This is why the First Nations Garden is important—it is a physical space that represents knowledge that has long been suppressed in Montreal. The garden provides information about plants, crafts and activities that various First Nations around Montreal continue to practice and engage with. Plaques around the garden inform visitors of the traditions and practices of various tribes. One plaque explains the differences between the canoe bark of each of the Nations; Malecite canoes have very elaborate decorations, while the Cree canoe is more rough. Birchbark was also used to make baskets and decoys with designs inspired by plants and animals, sometimes with a geometric flare.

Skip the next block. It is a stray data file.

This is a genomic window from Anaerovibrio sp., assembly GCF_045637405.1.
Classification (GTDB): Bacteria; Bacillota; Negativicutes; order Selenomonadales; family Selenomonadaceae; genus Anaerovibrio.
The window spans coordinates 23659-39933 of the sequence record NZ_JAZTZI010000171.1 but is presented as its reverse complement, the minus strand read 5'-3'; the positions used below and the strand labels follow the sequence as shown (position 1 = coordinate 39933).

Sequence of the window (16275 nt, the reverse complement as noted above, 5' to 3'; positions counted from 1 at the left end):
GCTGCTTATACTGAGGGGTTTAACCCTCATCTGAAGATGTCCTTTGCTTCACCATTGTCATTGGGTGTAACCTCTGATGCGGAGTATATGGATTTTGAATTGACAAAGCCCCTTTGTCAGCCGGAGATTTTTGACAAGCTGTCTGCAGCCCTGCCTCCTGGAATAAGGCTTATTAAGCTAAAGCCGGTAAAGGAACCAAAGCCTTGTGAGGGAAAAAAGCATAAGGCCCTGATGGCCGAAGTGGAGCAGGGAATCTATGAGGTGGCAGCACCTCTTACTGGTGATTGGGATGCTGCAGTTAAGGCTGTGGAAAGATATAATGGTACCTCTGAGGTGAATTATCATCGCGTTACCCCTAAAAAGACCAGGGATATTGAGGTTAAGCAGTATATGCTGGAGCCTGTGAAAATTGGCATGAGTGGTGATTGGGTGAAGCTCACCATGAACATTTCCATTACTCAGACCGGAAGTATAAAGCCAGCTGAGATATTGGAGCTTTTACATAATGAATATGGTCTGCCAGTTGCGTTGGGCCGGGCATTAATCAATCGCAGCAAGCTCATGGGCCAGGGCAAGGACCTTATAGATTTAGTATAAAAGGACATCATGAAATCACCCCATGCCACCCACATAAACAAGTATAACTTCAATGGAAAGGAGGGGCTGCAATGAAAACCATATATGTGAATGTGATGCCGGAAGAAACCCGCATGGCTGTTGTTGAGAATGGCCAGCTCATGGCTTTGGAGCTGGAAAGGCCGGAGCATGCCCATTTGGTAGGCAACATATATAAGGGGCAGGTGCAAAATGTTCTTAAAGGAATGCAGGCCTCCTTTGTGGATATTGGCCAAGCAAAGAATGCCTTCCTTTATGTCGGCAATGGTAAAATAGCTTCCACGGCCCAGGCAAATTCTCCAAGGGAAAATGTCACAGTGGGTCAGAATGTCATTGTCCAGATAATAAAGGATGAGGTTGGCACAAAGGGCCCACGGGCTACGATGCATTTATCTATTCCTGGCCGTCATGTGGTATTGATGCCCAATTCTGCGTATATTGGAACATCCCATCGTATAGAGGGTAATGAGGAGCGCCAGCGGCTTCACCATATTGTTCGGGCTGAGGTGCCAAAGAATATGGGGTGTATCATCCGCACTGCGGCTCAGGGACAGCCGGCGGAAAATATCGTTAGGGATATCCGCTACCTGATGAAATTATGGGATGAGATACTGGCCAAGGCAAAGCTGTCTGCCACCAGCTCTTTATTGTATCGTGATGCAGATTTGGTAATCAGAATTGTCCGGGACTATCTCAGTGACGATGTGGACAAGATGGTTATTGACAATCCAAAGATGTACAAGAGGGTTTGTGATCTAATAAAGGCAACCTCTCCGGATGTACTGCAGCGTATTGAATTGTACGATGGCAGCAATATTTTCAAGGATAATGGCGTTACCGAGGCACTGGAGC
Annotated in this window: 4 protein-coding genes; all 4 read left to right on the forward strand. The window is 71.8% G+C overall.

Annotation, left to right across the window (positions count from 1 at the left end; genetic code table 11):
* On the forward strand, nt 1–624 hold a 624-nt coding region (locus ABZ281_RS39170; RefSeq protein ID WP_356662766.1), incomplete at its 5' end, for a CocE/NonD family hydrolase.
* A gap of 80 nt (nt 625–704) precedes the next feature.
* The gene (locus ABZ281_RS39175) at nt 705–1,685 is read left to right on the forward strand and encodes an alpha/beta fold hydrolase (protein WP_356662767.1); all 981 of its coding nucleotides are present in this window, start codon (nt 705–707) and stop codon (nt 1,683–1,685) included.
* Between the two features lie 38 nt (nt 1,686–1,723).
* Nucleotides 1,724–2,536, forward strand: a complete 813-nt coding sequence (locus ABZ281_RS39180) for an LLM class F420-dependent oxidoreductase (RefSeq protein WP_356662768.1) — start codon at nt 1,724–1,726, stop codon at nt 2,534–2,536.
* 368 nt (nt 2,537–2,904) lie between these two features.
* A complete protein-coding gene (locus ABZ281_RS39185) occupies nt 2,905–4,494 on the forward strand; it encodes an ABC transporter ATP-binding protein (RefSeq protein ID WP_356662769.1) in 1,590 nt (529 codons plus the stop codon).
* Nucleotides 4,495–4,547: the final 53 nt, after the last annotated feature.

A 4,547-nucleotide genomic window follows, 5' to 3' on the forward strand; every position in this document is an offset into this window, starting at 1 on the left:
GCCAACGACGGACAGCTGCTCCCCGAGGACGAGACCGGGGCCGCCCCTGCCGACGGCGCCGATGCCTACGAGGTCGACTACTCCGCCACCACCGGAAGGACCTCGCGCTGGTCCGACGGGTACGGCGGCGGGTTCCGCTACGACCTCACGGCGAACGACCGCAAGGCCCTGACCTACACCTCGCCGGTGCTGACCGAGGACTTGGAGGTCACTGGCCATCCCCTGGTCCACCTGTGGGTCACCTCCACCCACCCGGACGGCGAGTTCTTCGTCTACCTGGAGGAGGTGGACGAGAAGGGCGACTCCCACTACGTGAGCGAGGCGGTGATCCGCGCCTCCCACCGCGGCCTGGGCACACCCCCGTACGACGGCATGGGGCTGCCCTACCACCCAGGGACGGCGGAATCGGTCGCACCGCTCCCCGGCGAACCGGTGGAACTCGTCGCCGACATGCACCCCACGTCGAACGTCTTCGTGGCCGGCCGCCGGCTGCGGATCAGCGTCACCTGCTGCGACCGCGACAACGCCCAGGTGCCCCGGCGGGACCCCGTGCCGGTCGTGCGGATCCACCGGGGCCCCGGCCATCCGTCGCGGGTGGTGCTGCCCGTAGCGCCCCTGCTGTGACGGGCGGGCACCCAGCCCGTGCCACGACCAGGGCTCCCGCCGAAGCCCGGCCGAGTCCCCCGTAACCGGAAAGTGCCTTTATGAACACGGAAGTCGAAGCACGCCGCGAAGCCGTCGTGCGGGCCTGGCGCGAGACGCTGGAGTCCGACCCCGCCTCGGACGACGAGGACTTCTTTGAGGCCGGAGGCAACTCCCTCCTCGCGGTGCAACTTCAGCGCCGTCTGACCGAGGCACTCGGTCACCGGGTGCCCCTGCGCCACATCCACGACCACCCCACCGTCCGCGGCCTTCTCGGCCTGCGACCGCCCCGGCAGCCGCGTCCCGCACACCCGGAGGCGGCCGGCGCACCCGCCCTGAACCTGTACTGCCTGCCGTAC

Photos by Hussain Almahr and Maria Lucia Albarracin.

The organizers and builders of the garden consulted with various First Nations about what to include in it. One of these features is a sweat lodge, a structure made for a ritual meant to cleanse the mind and spirit, while also serving as a rite of passage. It is said that sweat lodges are also used in a ceremony to transition from one life stage to another. According to one of the plaques, from the mid 1800s until 1951, the Canadian government banned the use of sweat lodges, which affected the dissemination of traditions in many Indigenous communities. The garden’s designers decided to include a sweat lodge in order to provide a space to alleviate the stresses that Indigenous people face.

Inside a sweat lodge. Photos by Hussain Almahr and Maria Lucia Albarracin.